Traumazone: Oh Dear, Did Adam Curtis Think My Movie Was a Documentary?
A new Adam Curtis documentary from the BBC is always a major cultural event. His latest, Russia 1989-1999: Traumazone, is another timely commentary on current events, so imagine my surprise when I discovered he used clips from a movie I wrote. And imagine my ambivalence when I realized that his using my movie might have compromised the integrity of his documentary. Did he think it was real?
Russia 1989-1999: Traumazone is a typical Adam Curtis joint, even if it doesn't have any narration or expressed opinion. His use of found footage from decades of documentary footage the BBC shot in Russia that he unearthed and compiled from the archives speaks volumes, even without his voice providing a unique alternate reading of history and political events. Traumazone sets out to chronicle the collapse of Communism in the former Soviet Union as it transitioned to a Wild West Capitalism that ran so rampant that it also ultimately brought about the collapse of the new Russia's democracy as oligarchs leeched the country dry and paved the way for Vladimir Putin to take over and impose his strongman rule, which directly led to the current war on Ukraine.
The Surreal Nonfiction Eye of Adam Curtis
So under Adam Curtis' critical eye, we witness firsthand footage of the last years of the Soviet Union and the end of its occupation of Afghanistan, feet-on-the-ground segments of life in Russia: TV shows, factories manufacturing television sets, a beauty contest, a fashion shoot, a people's court trial of a woman who exploited a war veteran, the gradual collapse of Soviet control of Afghanistan, a nervous sex worker in a Moscow hotel bar making arrangements with a john to meet in his room, nationalist unrest in Tbilisi, a surreal clip of a bodybuilder parade, Gorbachev's introduction of limited capitalist policies that allowed Soviet citizens to make and sell goods for profit in his bid to save the Communist state, opening the floodgates to the eventual collapse of Communism and Soviet Russia. All this is just in part one, the first hour set in 1985 to 1989.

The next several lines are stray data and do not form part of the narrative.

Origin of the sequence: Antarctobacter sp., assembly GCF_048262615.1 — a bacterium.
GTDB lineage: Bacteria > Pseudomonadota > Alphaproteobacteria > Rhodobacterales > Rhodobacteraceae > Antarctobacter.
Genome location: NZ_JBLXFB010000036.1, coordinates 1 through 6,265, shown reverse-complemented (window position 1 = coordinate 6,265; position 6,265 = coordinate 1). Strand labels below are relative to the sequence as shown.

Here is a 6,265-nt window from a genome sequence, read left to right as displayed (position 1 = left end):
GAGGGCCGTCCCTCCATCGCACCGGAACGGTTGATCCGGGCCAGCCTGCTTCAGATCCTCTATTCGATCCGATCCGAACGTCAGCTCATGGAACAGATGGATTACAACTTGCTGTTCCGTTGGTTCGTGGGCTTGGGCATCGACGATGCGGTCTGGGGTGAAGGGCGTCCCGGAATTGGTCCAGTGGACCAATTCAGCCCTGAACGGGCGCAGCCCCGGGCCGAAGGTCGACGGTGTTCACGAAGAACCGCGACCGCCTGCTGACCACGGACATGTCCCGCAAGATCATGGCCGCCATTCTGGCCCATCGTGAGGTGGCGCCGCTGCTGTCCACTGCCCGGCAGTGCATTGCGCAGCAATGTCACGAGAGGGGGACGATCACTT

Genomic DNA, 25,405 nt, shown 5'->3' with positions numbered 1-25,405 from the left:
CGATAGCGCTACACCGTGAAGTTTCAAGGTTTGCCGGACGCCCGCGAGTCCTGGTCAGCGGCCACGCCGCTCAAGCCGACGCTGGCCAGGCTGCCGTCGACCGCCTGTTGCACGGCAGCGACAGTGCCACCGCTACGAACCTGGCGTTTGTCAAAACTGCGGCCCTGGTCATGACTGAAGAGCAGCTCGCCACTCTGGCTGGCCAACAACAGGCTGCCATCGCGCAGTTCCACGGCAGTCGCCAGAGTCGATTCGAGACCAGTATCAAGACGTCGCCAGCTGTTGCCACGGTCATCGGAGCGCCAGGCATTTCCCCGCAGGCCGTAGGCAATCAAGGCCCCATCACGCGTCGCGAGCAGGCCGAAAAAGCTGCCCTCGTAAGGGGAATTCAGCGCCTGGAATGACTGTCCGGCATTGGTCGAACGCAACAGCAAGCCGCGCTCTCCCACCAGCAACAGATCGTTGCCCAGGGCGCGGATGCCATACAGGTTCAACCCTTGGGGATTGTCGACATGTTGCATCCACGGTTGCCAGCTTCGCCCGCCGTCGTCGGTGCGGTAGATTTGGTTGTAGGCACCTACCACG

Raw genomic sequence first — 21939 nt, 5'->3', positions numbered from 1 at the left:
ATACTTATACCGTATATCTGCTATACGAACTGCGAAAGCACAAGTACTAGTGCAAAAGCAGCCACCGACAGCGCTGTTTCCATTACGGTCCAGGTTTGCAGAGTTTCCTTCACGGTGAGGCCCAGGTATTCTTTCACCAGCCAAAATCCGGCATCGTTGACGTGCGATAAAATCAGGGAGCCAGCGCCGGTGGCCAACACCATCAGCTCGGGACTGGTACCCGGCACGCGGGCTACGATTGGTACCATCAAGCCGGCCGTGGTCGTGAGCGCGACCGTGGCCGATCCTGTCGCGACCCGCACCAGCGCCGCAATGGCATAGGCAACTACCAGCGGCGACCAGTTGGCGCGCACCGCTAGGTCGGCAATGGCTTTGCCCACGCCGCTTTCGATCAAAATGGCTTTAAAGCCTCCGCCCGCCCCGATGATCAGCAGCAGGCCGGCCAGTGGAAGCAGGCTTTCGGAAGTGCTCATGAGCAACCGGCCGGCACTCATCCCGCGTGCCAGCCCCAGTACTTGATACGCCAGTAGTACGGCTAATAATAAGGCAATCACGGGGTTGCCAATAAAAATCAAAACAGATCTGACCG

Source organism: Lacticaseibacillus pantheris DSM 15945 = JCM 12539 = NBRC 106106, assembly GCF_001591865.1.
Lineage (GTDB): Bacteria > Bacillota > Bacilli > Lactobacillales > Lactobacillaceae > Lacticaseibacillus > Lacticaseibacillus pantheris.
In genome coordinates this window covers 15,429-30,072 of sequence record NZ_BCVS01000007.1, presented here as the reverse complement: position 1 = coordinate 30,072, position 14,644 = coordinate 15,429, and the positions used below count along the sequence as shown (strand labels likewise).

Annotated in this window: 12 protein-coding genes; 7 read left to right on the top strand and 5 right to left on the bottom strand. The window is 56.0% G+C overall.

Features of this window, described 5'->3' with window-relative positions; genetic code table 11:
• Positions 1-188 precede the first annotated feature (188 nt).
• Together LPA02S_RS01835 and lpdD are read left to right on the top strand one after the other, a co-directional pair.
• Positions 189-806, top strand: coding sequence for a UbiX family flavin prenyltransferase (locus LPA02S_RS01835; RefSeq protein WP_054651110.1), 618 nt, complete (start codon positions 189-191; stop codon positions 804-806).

Then just past minute 53, he featured the opening scene of Zinky Boys Go Underground, a 1994 short film I wrote that was co-produced by the BBC and British Film Institute when I was still attending New York University film school. It was directed by my friend Paul Tickell and won the British Academy of Film and Television Arts Award (BAFTA) for Best Short Film in 1995, coincidentally on the day I graduated from film school.
So… I Guess Adam Curtis Liked My Movie?
My first reaction when I saw the clip from Zinky Boys Go Underground was, "Oh, cool," then "Oh, wait –, "then "Oh, shit!" From flattery to dismay. I don't really care about credit or payment for Adam Curtis' inclusion of the opening scene from the short film – it's fair use, after all. My dismay was remembering that 1) Russia 1989-1999: Traumazone purports to be a documentary using found footage of nonfiction shot by the BBC in Russia, 2) Zinky Boys Go Underground was Fiction, and 3) Traumazone Part One was labelled as being set from 1985 to 1989, and Zinky Boys Go Underground was written and set in 1993, not 1991. Surely Adam Curtis must have watched the whole 25 minutes and known it was a piece of fiction. The plot involved the hunt for a serial killer, for heaven's sake.
The question here is whether the inclusion of Zinky Boys Go Underground compromises the integrity of Russia 1989-1999: Traumazone since it's fiction and not set in 1991. You can see why Adam Curtis included the opening scene: it showed the plight of traumatized young veterans of the Afghan War after they returned to Russia and symbolized the chaos of Russia during Perestroika. Paul directed the film on location in St. Petersburg. Those are my lines, translated into Russian by the man who translated David Mamet's plays into Russian and spoken by Russian actors, directed by my friend. Surely Adam Curtis must know the short film was fiction and felt comfortable using it for Traumazone, but many viewers might think that clip from Zinky Boys was an actual on-the-ground documentary rather than a piece of fiction. Does that damage the documentary? I haven't watched the rest of Traumazone yet, so I don't know if more of its clips are in the documentary. Granted, there are clips from a Russian fantasy TV show, but those clips are clearly fiction with the actors in makeup and costumes, but Zinky Boys is different; a realistic drama that is not nonfiction. I'm a fan of Adam Curtis' works, but this question will keep spinning in my head when I watch the rest of Traumazone: is it ethical to use fiction and pass it off as reality in a documentary?
Russia 1989-1999: Traumazone is currently streaming on the BBC iPlayer in the UK.
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